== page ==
Taken this into account, Thai King Mongkut (reigned 1851-1868) have ordered our Angkor Wat to be disassembled stone by stone and moved to Bangkok. When the task was so massive and impossible to do it. He ordered the smaller temple Prasat Ta Prohm to be disasembled instead.

I can see here, the descendant of the Thai King was a renegade from Khmer that's why he was so obsessed of everything Khmer's that he wanted to reestablish his identity by wanted to move Angkor Wat to Bangkok. Wanted to move Angkor Wat to Bangkok ? This truly was insane. I know the Thais cannot accept their king is a descendant of Khmer commoner from Takeo province. So my advice to them is to be open minded. That's all I can say.


Please continue to read below research on how Thai and Khmer languages derived from. The materials were published by the University of California Los Angeles (UCLA) in America.

Vanak.
Phnom Penh


http://www.lmp.ucla.edu/Profile.aspx?LangID=80&menu=004
[Thai] HISTORY
The Thai, who originated in China, migrated into the Indochina peninsula before the current era. Initially dominated by the Mon and then later, beginning in the tenth century, by the Khmer,

the Thai gained their own independence in the mid-thirteenth century. Shortly thereafter, the first script--known as the Sukhotai and distinct from that used by the Khmer--was developed for Thai.

The script now in use is a more or less modified variant of this and other intervening scripts used during the reign of other monarchs.

ORTHOGRAPHY
Thai uses a script that is basically alphabetic in nature with some elements of a syllabic system. In origin it derives from an Indic script which was adapted first by the Khmer and then the Thai.

There is a fairly good approximation between the scriptand pronunciation.

LINGUISTIC SKETCH
Thai has borrowed heavily from Mon and Khmer.


http://www.lmp.ucla.edu/Profile.aspx?LangID=75&menu=004
[Khmer]HISTORY
The history of the language is distinguished into several periods: Old Khmer (the seventh to eighth century), Angkor period (the ninth to fifteenth century), Middle Khmer (the sixteenth to eighteenth century), and Modern Khmer. The language is attested from the earliest periods by numerous inscriptions, and then during the Middle Khmer period by extensive writings on palm leaf manuscripts, including the Khmer version of the Ramayana, a well-known Hindu epic about Rama.

During the Angkor period, Khmer influenced the surrounding languages, especially the unrelated languages of Lao and Thai, and they borrowed heavily from Khmer.

REFERENCES
Campbell, G. L. 1991. Compendium of the World's Languages, Vol. 1 -2. London and New York: Routledge.

Diffloth, G. 1992. "Khmer." In W. Bright, ed. International Encyclopedia of Linguistics, Vol. 2:271-275. New York and Oxford: Oxford University Press.

Grimes, B. F., ed. 1992. Ethnologue, Languages of the World. Dallas, TX: Summer Institute of Linguistics.

Linguistic Society of America. 1992. Directory of Programs in Linguistics in the United States and Canada. Washington, DC: Linguistic Society of America.

Ruhlen, M. 1987. A Guide to the World's Languages, Vol. 1: Classification. London: Edward Arnold.

Smyth, D. A. 1994. "Cambodia: Language Situation." In R. E. Asher, ed. The Encyclopedia of Language and Linguistics, Vol. 2:440. Oxford: Pergamon Press.

_____. 1994. "Cambodian." In R. E. Asher, ed. The Encyclopedia of Language and Linguistics, Vol. 2:440-441. Oxford: Pergamon Press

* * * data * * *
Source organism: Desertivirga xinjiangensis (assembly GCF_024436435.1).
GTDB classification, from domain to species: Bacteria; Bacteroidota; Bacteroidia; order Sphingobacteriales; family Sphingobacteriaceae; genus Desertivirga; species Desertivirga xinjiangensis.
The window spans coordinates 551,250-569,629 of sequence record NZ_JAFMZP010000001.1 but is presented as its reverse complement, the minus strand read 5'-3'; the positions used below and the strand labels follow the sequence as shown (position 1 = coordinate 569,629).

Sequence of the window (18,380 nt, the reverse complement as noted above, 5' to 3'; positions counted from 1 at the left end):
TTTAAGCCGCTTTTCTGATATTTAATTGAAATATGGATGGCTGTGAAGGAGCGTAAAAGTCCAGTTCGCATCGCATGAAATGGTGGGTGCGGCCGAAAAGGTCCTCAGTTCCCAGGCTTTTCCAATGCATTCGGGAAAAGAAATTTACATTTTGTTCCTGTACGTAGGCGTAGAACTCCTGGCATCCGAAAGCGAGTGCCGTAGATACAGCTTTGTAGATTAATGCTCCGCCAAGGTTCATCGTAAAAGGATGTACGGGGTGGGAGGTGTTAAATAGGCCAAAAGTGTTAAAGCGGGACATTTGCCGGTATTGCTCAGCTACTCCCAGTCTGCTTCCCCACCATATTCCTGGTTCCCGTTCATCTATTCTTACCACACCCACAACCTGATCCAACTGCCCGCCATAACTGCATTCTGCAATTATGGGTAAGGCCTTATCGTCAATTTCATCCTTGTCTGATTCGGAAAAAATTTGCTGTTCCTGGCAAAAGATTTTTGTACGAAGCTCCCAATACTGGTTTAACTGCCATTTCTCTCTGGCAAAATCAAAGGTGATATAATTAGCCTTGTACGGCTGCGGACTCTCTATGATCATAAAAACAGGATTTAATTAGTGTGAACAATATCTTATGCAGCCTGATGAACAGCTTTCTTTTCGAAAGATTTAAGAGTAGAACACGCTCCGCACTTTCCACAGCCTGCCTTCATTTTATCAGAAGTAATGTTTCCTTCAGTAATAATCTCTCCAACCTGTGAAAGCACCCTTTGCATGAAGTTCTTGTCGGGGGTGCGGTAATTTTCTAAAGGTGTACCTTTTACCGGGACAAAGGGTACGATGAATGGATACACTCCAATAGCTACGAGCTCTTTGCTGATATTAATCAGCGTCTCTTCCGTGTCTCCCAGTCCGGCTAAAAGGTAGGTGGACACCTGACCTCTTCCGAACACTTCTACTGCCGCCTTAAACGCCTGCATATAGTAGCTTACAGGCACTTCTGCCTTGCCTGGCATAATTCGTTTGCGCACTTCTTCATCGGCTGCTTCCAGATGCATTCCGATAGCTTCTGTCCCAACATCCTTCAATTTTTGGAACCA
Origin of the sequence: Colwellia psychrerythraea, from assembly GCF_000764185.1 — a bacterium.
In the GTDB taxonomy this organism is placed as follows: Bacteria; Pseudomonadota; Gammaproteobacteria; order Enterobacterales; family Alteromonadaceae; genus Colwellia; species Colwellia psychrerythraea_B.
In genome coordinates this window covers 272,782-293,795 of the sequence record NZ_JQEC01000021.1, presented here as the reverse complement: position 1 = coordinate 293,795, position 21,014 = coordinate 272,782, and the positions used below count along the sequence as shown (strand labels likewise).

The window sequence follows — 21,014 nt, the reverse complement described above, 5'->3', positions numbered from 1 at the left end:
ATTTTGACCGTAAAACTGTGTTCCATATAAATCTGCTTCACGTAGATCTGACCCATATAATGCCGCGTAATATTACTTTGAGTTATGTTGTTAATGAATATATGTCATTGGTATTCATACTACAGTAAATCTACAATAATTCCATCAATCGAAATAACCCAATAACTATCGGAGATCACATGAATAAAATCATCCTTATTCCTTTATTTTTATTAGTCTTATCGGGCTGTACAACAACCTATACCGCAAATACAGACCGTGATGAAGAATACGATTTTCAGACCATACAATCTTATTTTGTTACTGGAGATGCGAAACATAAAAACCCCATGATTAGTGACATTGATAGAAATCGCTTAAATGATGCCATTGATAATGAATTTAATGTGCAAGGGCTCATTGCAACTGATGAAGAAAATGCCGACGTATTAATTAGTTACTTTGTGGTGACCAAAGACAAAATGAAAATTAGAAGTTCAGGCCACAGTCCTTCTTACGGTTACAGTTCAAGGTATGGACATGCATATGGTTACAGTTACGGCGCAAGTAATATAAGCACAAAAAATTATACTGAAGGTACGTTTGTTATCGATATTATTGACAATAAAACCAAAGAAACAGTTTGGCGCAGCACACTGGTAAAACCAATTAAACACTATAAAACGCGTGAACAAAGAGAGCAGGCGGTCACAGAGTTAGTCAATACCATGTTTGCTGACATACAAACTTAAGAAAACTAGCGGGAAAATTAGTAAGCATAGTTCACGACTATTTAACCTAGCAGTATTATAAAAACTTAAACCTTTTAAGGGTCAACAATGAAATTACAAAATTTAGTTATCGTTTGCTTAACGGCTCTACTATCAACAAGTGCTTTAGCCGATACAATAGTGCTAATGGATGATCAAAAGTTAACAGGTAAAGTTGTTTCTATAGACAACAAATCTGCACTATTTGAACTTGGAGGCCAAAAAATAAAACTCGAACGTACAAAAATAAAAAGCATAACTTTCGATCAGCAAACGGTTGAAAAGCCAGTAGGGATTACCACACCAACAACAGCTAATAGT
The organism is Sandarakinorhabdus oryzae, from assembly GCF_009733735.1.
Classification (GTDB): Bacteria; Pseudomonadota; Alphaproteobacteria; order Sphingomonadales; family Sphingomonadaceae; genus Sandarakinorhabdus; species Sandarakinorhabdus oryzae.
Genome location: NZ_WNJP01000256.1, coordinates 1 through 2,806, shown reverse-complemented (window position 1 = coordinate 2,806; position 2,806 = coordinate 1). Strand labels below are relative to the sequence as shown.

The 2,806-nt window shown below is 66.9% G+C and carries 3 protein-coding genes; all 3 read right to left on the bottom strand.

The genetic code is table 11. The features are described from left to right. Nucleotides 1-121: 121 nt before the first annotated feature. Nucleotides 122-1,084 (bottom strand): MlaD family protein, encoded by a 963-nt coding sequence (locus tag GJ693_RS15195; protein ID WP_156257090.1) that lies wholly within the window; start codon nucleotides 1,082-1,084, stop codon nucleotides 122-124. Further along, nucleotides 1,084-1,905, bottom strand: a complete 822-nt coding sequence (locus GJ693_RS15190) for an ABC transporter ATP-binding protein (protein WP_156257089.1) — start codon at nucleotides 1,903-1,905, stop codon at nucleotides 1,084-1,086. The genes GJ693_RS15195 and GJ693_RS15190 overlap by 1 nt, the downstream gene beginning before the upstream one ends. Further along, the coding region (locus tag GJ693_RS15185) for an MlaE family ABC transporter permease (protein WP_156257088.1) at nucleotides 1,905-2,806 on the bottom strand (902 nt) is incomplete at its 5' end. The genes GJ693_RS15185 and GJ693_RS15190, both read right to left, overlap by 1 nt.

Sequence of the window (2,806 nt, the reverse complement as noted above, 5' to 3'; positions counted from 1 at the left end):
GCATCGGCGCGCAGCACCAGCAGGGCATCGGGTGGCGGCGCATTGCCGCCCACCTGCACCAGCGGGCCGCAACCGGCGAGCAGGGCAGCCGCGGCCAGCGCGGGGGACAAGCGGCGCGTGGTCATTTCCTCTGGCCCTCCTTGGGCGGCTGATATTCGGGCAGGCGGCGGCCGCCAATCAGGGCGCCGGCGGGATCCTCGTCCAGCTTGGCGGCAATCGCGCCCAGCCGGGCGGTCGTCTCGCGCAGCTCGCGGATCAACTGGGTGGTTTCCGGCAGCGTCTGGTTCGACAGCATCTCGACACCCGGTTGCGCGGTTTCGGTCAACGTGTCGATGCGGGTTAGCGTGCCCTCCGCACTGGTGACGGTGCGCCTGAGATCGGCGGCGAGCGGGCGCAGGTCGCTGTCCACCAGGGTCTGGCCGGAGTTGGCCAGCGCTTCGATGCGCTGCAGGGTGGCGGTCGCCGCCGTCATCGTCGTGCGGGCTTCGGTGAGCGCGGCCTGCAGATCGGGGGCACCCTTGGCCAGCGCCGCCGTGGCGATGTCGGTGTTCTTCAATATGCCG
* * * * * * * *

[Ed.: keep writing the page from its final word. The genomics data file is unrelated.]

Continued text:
11 November 2008

Hok Lundy Is Dead

Hok Lundy , 51, the gold four stars general, head of our national police since he was 37 years old has met a tragic death in the helicopter crash on Sunday night of 9 Nov 2008.

There's a saying "Don't speak ill of the dead". I agree with the saying so I won't go there. Though I have nothing good to speak about the guy either. I am no God to pass on the judgment so I don't care whether Hok Lundy's soul is resting in peace or forever tormented in constant agony .

But, for our generation I do care when another police chief is replaced. I hope and pray the new chief will uphold the law, selflessly protect our citizen and serve the public interests not of Vietnam but wholeheartedly for my beloved Cambodia.

Vanak
Phnom Penh


16 October 2008

My Heart Goes Out For Our Slained Soldiers


I am very sad at the moment for two of our soldiers heroically fought and lost their lives for defending our homeland against the Thai invaders.



A Cambodian soldier guards a pagoda near Preah Vihear temple. Thailand and Cambodia exchanged fire in a clash over disputed land which left two soldiers dead and several wounded. (AFP/Tang Chhin Sothy)

05 October 2008

Discovering the Literary Genious

I normally blog how I feel what's going on in my country. I blog everything I'm most curious about. Topics I blog are ranging from the corruption of my current prime minister Hun Sen government, the influx of illegal Vietnamese immigrants to the encroachment of the belligerent Thais upon my Cambodia. But, here's a break from my usual topics of all things politics.

I have a friend. Her name is ND who's studying in Japan. She knows I like to read so she sent me two fictional novels written by Haruki Murakami. I don't read Japanese, but Murakami's books are widely translated into 34 languages. The two books I received from ND were English translated version.


I'm still very surprised to received the gift from from Japan so the least I could do was to start reading them right away. Now, I'm hooked on Murakami's writings. I can't wondered enough of all my literate years, I wish I discovered his works sooner. It's not late yet-- thanks, ND, for the two books you gave me. I tremendously enjoy so much of his writing styles. They are full of imageries and wits that make me want to turn page after page and after page.

I just finished reading Murakami's "The Wind-Up Bird Chronicle" and now I am on page 31 of his next book "Kafka On The Shore".

Let me share one of the passages I enjoyed. It's taken at the end of chapter 9 from "The Wind-Up Bird Chronicle". I laughed to myself so hard reading this passage. The protagonist (1st person narrator) is talking with a sixteen years old girl on the outlook of life:
I coloured coded to distinguish the male and female conversations.
==>